Wills, Trusts & Estates Prof Blog

Editor: Gerry W. Beyer
Texas Tech Univ. School of Law

Friday, January 8, 2021

Mere and Other Discretionary Objects in Australia

Jessica Hudson recently published an article entitled, Mere and Other Discretionary Objects in Australia, Wills, Trusts, & Estates Law ejournal (2020). Provided below is the abstract to the Article. Estate planning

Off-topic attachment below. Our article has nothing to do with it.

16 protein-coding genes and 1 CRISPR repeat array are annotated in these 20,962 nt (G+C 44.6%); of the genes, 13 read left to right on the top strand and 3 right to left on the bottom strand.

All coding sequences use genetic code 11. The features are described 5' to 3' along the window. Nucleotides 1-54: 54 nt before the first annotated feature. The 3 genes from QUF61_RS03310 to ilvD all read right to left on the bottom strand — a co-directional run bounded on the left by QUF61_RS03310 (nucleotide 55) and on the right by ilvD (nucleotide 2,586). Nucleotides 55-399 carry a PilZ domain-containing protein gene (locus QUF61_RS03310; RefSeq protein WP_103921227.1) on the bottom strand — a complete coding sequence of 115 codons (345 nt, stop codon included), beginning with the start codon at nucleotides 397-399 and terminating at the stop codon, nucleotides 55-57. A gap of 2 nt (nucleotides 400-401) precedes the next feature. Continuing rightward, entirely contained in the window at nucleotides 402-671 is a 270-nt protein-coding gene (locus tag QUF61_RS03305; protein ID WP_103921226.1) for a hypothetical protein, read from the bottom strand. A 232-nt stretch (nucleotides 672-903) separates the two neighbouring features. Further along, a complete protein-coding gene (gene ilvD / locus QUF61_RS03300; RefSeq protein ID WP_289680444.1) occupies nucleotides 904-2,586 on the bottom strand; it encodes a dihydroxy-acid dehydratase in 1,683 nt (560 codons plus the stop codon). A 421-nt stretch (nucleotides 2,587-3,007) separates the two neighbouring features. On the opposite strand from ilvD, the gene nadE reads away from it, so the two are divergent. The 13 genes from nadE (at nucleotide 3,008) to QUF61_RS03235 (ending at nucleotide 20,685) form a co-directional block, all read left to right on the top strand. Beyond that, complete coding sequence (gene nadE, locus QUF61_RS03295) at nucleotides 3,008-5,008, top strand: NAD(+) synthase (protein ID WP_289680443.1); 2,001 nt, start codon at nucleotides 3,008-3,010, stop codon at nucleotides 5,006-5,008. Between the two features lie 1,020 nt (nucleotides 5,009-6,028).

This Chapter draws on the Australian experience of discretionary trusts to show that a mere object, and an object from an open class of an exhaustive power, do have a right to due administration. This Chapter will explain that the Australian position is an outcome of that jurisdiction’s conception of the essential feature of an express trust and its recognition of discretionary powers that have the effect of suspending an entitlement to the benefit of trust property. The Chapter will go on to address the risk of the opportunistic object, and explain why the object’s right to due administration is consistent with the beneficiary principle as an expression of the basic imperative that a legal relationship must be constituted by more than one legal person.


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